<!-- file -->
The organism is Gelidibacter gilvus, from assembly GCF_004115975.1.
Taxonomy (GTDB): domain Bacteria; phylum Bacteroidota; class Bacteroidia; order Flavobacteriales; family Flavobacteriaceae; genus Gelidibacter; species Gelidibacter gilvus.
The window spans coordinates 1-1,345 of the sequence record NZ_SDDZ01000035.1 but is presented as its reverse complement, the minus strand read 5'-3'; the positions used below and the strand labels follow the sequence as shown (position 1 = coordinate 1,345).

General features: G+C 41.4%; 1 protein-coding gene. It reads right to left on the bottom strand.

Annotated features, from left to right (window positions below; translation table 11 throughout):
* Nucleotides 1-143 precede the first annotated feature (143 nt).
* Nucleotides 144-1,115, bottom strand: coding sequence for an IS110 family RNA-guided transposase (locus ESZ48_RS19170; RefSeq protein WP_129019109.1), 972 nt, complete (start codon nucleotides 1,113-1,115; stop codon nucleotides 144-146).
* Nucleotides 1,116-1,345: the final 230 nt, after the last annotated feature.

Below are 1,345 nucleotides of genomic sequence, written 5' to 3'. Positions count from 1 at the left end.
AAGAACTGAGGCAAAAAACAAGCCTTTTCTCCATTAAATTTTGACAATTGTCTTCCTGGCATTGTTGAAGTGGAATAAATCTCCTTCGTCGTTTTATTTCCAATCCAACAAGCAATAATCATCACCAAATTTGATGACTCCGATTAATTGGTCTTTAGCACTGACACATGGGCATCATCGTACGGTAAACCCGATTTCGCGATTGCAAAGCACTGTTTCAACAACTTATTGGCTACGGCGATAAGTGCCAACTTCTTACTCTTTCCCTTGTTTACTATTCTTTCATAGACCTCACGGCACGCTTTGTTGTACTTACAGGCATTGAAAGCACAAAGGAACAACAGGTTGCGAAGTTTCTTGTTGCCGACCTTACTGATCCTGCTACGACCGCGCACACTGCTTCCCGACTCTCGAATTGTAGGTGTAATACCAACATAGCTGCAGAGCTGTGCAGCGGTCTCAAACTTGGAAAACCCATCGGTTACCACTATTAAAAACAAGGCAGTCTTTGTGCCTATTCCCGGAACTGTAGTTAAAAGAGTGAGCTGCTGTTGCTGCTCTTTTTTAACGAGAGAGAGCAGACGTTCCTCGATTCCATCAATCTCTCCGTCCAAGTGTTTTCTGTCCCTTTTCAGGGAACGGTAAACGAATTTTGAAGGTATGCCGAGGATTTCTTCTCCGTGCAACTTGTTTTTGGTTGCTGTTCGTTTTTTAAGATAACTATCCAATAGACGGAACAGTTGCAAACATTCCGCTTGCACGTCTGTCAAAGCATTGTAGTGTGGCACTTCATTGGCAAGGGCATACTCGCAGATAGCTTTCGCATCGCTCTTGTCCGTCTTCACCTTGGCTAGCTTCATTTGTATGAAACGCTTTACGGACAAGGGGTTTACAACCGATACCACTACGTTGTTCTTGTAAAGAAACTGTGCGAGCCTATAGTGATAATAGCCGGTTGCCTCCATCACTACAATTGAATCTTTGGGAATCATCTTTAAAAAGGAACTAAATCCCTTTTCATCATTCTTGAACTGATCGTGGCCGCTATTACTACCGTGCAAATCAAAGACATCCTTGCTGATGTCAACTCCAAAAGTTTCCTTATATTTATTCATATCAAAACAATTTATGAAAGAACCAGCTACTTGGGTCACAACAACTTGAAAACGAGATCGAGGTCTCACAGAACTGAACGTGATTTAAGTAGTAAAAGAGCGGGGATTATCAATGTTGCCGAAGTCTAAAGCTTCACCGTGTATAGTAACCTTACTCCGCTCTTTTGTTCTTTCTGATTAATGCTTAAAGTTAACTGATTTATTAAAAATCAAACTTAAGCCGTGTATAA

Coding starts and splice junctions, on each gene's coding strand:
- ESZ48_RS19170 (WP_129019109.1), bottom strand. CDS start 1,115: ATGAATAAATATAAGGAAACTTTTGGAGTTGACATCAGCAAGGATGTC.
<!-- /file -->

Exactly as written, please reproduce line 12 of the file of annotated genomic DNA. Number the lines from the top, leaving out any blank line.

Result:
- ESZ48_RS19170 (WP_129019109.1), bottom strand. CDS start 1,115: ATGAATAAATATAAGGAAACTTTTGGAGTTGACATCAGCAAGGATGTC.